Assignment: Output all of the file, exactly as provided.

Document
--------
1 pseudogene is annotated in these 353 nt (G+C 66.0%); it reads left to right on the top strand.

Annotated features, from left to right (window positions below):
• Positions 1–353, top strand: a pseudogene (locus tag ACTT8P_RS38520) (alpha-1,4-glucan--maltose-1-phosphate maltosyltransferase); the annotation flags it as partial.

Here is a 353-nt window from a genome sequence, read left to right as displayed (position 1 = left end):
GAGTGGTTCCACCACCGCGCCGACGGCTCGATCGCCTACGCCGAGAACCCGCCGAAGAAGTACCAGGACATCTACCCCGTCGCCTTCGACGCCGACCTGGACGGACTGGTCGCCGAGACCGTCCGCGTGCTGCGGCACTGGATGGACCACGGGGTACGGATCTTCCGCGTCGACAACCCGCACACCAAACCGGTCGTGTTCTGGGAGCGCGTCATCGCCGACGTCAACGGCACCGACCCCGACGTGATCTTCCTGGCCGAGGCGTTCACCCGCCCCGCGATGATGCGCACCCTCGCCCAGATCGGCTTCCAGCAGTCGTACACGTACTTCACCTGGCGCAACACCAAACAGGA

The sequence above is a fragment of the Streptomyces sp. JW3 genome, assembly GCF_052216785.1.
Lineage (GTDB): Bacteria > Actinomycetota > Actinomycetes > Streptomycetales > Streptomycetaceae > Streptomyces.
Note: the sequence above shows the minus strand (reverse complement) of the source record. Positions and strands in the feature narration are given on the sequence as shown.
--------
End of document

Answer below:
1 pseudogene is annotated in these 353 nt (G+C 66.0%); it reads left to right on the top strand.

Annotated features, from left to right (window positions below):
• Positions 1–353, top strand: a pseudogene (locus tag ACTT8P_RS38520) (alpha-1,4-glucan--maltose-1-phosphate maltosyltransferase); the annotation flags it as partial.

Here is a 353-nt window from a genome sequence, read left to right as displayed (position 1 = left end):
GAGTGGTTCCACCACCGCGCCGACGGCTCGATCGCCTACGCCGAGAACCCGCCGAAGAAGTACCAGGACATCTACCCCGTCGCCTTCGACGCCGACCTGGACGGACTGGTCGCCGAGACCGTCCGCGTGCTGCGGCACTGGATGGACCACGGGGTACGGATCTTCCGCGTCGACAACCCGCACACCAAACCGGTCGTGTTCTGGGAGCGCGTCATCGCCGACGTCAACGGCACCGACCCCGACGTGATCTTCCTGGCCGAGGCGTTCACCCGCCCCGCGATGATGCGCACCCTCGCCCAGATCGGCTTCCAGCAGTCGTACACGTACTTCACCTGGCGCAACACCAAACAGGA

The sequence above is a fragment of the Streptomyces sp. JW3 genome, assembly GCF_052216785.1.
Lineage (GTDB): Bacteria > Actinomycetota > Actinomycetes > Streptomycetales > Streptomycetaceae > Streptomyces.
Note: the sequence above shows the minus strand (reverse complement) of the source record. Positions and strands in the feature narration are given on the sequence as shown.